OpenSSI Clusters for Linux project is a comprehensive clustering solution offering a full, highly available SSI environment for Linux. Goals for OpenSSI Clusters include availability, scalability and manageability, built from standard servers.
Technology pieces include: membership, single root and single init, cluster filesystems and DLM, single process space and process migration, load leveling, single and shared IPC space, device space and networking space, and single management space Here are some key features of “OpenSSI Clusters for Linux”: 1. Membership · courtesy of the CI project · includes libcluster and the cluster command (part of Cluster Tools) 2. Internode Communication · courtesy of the CI project 3. Filesystem · CFS is transparently stacked over any
ext3 mount, making it instantly and coherently shared across the cluster · CFS can be used for the root and other filesystems · there is mount enforcement across nodes in the cluster so an NFS mount on any node is automatically done on all nodes; · reopen of files, devices, ipc objects when processes move is supported · CFS supports file record locking and shared writable mapped files (along with all other standard POSIX capabilities · HA-CFS is configurable for the root or other filesystems · Lustre is supported; · openGFS was supported but is not currently · GFS will be supported in OpenSSI 2.x but is not currently supported 4. Process Management · very complete, including: – clusterwide PIDs – process migration and distributed rexec(), rfork() and migrate() with reopen of files, sockets, pipes, devices, etc. – vprocs – clusterwide signalling, get/setpriority – capabilities – distributed process groups, session, controlling terminal – surrogate origin functionality – no single points of failure (cleanup code to deal with nodedowns) – Load leveling at exec() time and during process execution – clusterwide ptrace() and strace – clusterwide /proc/, ps, top, etc. – threaded processes migrate as a group – process groups can migrate as a group 5. Devices · there is a clusterwide device model via the devfs code · each node mounts its devfs on /cluster/node#/dev and bind mounts it to /dev so all devices are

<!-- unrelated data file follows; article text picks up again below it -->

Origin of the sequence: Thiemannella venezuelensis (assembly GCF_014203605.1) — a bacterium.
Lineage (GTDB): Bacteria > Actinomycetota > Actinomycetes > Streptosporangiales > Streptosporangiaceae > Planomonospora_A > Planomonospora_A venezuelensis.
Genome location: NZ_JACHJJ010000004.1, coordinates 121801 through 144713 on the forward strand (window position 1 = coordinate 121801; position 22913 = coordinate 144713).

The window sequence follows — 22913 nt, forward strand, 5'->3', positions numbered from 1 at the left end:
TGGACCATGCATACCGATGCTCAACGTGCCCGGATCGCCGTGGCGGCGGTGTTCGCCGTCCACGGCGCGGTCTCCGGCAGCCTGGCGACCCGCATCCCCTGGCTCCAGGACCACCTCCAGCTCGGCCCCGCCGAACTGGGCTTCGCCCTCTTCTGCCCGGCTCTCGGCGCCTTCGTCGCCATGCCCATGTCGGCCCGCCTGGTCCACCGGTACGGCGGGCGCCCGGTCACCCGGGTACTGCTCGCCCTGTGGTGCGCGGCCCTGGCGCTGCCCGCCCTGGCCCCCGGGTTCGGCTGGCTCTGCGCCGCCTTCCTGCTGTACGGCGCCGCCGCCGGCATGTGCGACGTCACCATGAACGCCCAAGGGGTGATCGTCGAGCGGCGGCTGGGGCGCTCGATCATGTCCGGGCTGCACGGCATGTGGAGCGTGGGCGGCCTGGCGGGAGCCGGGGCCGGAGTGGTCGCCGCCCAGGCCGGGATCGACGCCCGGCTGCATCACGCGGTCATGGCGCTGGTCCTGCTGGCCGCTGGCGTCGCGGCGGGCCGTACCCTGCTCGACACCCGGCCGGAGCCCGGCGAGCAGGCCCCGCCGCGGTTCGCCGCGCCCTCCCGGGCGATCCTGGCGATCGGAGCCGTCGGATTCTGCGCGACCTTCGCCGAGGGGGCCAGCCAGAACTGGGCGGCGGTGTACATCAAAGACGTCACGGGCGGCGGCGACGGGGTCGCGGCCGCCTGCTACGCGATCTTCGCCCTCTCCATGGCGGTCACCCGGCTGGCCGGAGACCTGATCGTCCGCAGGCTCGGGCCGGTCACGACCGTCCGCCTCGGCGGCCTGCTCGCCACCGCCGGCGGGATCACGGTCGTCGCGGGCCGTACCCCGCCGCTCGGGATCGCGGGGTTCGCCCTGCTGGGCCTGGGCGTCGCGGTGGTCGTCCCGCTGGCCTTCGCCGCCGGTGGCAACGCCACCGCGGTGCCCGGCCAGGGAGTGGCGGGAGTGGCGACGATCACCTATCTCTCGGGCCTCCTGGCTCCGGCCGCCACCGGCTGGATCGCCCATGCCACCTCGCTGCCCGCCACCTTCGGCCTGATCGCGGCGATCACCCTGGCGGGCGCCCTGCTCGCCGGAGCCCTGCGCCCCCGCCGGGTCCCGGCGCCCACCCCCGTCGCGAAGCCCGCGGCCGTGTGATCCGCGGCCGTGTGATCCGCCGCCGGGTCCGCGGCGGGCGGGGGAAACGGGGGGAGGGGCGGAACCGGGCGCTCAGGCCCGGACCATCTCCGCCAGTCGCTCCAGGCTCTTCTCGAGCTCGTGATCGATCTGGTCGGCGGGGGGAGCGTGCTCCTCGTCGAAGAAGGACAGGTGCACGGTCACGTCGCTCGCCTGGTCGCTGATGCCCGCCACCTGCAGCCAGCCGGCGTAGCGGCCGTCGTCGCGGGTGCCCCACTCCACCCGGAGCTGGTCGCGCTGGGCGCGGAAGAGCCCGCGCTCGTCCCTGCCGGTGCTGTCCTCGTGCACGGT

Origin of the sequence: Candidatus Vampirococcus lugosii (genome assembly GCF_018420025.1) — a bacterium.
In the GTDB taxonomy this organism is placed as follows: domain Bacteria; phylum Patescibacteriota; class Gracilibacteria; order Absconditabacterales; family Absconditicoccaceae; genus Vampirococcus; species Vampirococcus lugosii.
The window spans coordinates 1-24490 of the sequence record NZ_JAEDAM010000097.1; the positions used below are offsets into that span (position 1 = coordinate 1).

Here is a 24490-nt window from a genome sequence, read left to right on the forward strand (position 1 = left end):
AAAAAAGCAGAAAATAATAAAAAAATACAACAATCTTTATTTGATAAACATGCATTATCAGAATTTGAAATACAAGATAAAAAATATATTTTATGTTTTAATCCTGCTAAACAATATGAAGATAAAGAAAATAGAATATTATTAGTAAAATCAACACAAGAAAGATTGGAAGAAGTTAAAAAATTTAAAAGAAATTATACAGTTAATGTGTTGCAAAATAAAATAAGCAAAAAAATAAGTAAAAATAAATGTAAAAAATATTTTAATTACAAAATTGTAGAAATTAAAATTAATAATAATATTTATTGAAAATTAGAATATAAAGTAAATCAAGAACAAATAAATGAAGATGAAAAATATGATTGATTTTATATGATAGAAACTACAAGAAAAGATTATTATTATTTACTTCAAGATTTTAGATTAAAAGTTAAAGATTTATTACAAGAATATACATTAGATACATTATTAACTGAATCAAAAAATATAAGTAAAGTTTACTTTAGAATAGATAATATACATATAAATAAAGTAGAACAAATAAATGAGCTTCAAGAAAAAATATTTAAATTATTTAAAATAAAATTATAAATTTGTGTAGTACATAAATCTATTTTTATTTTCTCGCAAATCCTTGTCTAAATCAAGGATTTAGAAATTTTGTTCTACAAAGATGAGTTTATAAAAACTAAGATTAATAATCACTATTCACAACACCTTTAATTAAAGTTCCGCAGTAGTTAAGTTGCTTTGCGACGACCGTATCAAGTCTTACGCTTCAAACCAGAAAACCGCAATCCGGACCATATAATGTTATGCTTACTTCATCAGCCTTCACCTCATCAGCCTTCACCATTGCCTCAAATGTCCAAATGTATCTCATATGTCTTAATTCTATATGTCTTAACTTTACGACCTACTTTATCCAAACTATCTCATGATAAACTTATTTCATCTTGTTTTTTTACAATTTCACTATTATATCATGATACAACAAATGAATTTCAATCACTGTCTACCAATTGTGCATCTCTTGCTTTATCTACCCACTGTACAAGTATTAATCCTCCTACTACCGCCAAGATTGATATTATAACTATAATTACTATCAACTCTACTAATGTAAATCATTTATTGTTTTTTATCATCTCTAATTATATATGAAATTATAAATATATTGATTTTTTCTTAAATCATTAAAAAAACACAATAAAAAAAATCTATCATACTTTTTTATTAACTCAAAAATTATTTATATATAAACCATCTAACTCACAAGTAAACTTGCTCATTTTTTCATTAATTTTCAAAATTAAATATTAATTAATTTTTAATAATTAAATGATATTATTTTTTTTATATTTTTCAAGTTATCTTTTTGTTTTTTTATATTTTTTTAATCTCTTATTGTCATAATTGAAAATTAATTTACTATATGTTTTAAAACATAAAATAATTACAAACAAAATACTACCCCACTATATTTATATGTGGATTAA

visible and accessible from all nodes, but by default you see only local devices · a process on any node can open a device on any node · devices are reopened when processes move · rocesses retain a context, even if they move; the context determines which node's devices to access by default · single, clusterwide /dev/pts 6. IPC · all IPC objects/mechanisms are clusterwide: – pipes – fifos – signalling – message queues – semaphore – shared memory – Unix-domain sockets – Internet-domain sockets · reopen of IPC objects is there for process movement · nodedown handling is there for all IPC objects 7. Clusterwide TCP/IP · HA-LVS is integrated, with extensions · extension is that port redirection to servers in the cluster is automatic and doesn't have to be managed. 8. Paging/Swapping · not clusterwide · each node is independent 9. Kernel Data Replication Service · it is in there (cluster/ssi/clreg) · no subsystems are using it 10. CLVM/EVMS · not there 11. Shared Storage · we have tested shared FCAL and use it for HA-CFS 12. HA interconnect · Bonding is supported 13. DLM · is integrated with CLMS and is HA 14. Sysadmin · services architecture has been made clusterwide · ps, top, ipcs are clusterwide by default · localview command can limit view to local node 15. Init, Booting and Run Levels · system runs with a single init which will failover/restart on another node if the node it is on dies 16. Application Availability · application monitoring/restart provided by spawndaemon/keepalive · services started by RC on the initnode will automatically restart on a failure of the initnode 17. Timesync · NTP for now 18. Load Leveling · for connection load balancing, using HA-LVS · process load leveling is on by default · process load leveling can occur at exec() time or during execution · applications must be registered to load level 19. Packaging/Install · Have source patch, binary RPMs and CVS source options; · Can also build Debian packages from CVS source; · First node is incremental to a standard Linux install · Other nodes install via netboot, PXEboot, DHCP and simple addnode command; 20. Object Interfaces · standard interfaces for objects work as expected · no new interfaces for object location or movement except for processes (rexec(), migrate(), and /proc/pid/goto to move a process) Visit OpenSSI Cluster Project to download latest version.